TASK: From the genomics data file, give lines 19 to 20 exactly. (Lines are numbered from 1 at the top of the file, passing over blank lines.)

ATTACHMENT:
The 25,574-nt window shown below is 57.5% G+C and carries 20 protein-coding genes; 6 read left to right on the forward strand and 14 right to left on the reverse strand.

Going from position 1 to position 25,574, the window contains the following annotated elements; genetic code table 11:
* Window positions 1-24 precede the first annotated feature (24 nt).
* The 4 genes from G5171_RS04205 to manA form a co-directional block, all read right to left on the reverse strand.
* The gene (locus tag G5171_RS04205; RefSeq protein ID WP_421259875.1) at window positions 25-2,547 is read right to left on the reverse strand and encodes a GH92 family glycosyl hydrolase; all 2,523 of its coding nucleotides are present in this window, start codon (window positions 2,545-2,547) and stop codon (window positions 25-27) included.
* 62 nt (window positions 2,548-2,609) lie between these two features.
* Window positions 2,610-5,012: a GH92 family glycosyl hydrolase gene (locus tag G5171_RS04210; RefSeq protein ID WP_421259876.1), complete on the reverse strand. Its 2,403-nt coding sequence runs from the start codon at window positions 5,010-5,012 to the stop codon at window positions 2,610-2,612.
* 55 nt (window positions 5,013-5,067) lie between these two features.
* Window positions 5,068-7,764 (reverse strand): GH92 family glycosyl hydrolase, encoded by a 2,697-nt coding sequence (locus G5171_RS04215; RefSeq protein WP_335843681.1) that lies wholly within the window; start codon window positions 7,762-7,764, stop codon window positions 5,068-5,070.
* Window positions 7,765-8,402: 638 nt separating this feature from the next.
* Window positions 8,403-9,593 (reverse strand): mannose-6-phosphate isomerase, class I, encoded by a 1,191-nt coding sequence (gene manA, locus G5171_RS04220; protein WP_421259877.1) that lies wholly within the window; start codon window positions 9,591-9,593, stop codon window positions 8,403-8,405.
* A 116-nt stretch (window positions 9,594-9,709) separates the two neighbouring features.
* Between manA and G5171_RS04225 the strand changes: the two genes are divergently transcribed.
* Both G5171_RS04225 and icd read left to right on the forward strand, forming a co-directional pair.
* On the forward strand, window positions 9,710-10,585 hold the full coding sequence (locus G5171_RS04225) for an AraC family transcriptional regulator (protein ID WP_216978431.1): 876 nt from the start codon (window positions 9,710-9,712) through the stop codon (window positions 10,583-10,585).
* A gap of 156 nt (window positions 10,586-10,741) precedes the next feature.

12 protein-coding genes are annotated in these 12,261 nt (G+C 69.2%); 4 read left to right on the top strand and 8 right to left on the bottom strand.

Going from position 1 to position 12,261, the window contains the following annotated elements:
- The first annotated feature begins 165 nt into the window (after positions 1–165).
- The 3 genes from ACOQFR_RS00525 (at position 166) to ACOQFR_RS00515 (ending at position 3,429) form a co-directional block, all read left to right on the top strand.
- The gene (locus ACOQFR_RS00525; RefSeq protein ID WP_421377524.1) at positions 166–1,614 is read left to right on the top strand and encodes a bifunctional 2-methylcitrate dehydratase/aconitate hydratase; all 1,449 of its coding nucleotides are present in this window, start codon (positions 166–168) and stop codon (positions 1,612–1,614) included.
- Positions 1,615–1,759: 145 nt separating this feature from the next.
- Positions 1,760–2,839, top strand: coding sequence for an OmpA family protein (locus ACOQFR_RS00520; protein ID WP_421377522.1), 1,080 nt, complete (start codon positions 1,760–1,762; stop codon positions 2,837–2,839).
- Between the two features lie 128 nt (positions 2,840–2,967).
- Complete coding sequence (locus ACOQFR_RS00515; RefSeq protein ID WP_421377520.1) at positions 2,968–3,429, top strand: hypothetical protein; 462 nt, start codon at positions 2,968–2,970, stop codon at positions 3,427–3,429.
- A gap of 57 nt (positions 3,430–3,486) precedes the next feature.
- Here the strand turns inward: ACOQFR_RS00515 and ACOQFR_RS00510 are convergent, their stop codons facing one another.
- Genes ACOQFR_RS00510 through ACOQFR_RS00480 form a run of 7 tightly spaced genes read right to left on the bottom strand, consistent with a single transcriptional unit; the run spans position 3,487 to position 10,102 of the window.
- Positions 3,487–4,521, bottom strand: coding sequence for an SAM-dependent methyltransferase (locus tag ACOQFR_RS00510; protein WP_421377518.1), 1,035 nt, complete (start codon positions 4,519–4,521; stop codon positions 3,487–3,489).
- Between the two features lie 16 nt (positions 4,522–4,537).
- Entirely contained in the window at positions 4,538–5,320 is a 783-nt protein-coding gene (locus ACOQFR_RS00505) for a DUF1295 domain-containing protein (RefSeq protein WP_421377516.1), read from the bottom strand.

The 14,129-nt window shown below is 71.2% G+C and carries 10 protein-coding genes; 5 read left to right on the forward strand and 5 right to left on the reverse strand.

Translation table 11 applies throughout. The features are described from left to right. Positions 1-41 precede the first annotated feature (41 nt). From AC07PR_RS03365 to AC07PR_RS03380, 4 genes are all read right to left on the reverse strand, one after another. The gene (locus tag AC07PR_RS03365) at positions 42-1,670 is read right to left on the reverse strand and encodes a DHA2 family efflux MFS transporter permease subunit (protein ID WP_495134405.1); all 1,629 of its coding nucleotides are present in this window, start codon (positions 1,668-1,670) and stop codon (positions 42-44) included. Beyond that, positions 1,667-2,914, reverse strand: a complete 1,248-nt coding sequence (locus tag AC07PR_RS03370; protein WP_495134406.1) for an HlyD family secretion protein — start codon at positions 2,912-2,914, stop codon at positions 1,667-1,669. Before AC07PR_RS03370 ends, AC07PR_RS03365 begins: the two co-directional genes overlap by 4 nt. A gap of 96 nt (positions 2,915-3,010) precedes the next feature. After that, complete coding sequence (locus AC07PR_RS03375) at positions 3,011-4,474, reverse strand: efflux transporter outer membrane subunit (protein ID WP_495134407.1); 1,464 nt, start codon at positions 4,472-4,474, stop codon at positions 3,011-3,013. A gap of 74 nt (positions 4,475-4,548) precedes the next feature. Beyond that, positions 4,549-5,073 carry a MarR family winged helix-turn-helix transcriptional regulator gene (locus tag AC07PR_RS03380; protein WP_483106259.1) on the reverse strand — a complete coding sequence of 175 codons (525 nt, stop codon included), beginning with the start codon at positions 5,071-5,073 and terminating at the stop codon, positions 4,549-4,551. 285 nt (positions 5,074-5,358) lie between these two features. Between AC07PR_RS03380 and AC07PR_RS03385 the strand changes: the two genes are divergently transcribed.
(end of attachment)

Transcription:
- The first annotated feature begins 165 nt into the window (after positions 1–165).
- The 3 genes from ACOQFR_RS00525 (at position 166) to ACOQFR_RS00515 (ending at position 3,429) form a co-directional block, all read left to right on the top strand.